Gary Spangler explains how advanced corrosion protection technology can help operators extract more value from their assets
The process of extracting and transporting oil and gas has traditionally been beset by challenges. Over the years, however, advances in technology have meant both improvements in upstream and midstream processes and the ability to extract from ever-more challenging environments. Despite this improvement, some things don’t change. Conditions are invariably demanding – especially offshore, where corrosion is a constant threat. At the same time, demands to cut capital costs and maximise profits are juxtaposed with a growing number of environmental regulations.
The role of corrosion protection
It’s little wonder, then, that coating systems able to protect vital plants from harsh conditions – as well as help ensure longer life and enable more efficient functioning – have become an essential factor for engineers to include in their designs. Everyday maintenance of assets in these challenging environments is not a practical option; so coatings must be able to resist saltwater corrosion, UV rays and wide temperature ranges to prolong their working life.
Anything with a thread is at risk – as are tanks, valves, flow sensors, blowout preventers, manifolds, seals, gaskets, tooling, and a myriad of other vital equipment and components. It’s a long list of vulnerable parts that need protecting, and that protection involves both upfront and ongoing maintenance costs in such difficult and dangerous conditions.
Failure to address these environmentally related issues can result in more than disruptive equipment failures – it can result in major failures and costly accidents. If we look at the pure financial costs, a recent NACE International study found that in the USA alone, corrosion costs the oil and gas exploration and production (E&P) sector more than US$1 billion.
The bottom line is that choosing the best industrial coating – one that delivers intumescent and heat-resistant properties, high levels of abrasion resistance, and extended durability to increase component life – will make a substantial difference in both safety and profitability.
The challenges posed, and the damage caused by, offshore corrosion often forces oil and gas producers to weigh the efficacy of both preventive and maintenance costs. Recent experience has shown that early investment in corrosion prevention via corrosion-resistant equipment may initially entail increased costs, but in the long run can lead to reduced operational expenses and, in some cases, helps avoid major operational and environmental issues.
Teflon PTFE corrosion protection coatings the best option
The only question remaining is how to select the best and most cost-effective coating for a particular environment – something able to resist corrosion for a design life of 20 years or more. Although standard coating solutions such as cadmium and zinc plating have been the mainstays of the industry, these simply do not have the required properties to provide adequate, long-lasting protection in harsh offshore environments.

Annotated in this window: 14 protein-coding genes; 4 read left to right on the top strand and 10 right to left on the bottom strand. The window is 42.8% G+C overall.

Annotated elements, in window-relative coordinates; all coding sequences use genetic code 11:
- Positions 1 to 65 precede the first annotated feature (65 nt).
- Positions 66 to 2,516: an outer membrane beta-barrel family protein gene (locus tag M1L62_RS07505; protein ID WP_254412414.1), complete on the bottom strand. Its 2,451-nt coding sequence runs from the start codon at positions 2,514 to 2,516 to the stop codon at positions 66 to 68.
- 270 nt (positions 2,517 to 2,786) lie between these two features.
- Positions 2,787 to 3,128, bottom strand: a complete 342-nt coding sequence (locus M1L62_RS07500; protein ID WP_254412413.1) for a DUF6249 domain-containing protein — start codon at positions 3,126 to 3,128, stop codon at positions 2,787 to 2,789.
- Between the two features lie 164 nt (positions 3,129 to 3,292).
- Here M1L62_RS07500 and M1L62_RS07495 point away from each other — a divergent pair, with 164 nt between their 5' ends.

In such conditions, where corrosion, UV light and extreme temperatures are often the norm, polytetrafluoroethylene (PTFE)-based coating systems offer considerable improvements in performance and durability.
Teflon PTFE coatings from the Chemours Company offer excellent non-stick properties that help to ensure the efficient operation of parts and equipment while reducing wear. They also offer increased corrosion protection. In addition, they demonstrate temperature resistance at both extremes of the scale – from -200°C (-328°F) up to 260°C (500°F).
These industrial coatings have become a popular choice as an integral surface component for a wide variety of mission-critical components throughout the oil and gas industry.
There are several key benefits from using Teflon fluoropolymer, including the high UV resistance as compared to other PTFE coatings. Due to fluoropolymer coatings’ durable corrosion resistance – as demonstrated by unrivaled results in salt spray tests – they boost equipment reliability and operational safety.
They also deliver increased productivity via enhanced components’ performance. Bolts coated with Teflon fluoropolymer have high heat resistance, enhanced chemical resistance, excellent release, a low coefficient of friction, and consistent tensioning – all in addition to being easy to install and remove.
The coatings offer high cost efficiency due to higher life expectancy and lower maintenance costs. Extra value is also found in the fact they can be reflowed after final cure and used on a variety of substrates, such as aluminium, carbon steel and stainless steel.
Finally, the coatings also deliver increased environmental friendliness. Water-based systems, specifically developed for offshore applications, offer a one-coat solution that provides excellent corrosion resistance that is easy to clean up, heavy metal-free, low on VOC emissions, and requires no special solvents beyond water for clean-up or thinning.
Gary Spangler is with the Chemours Company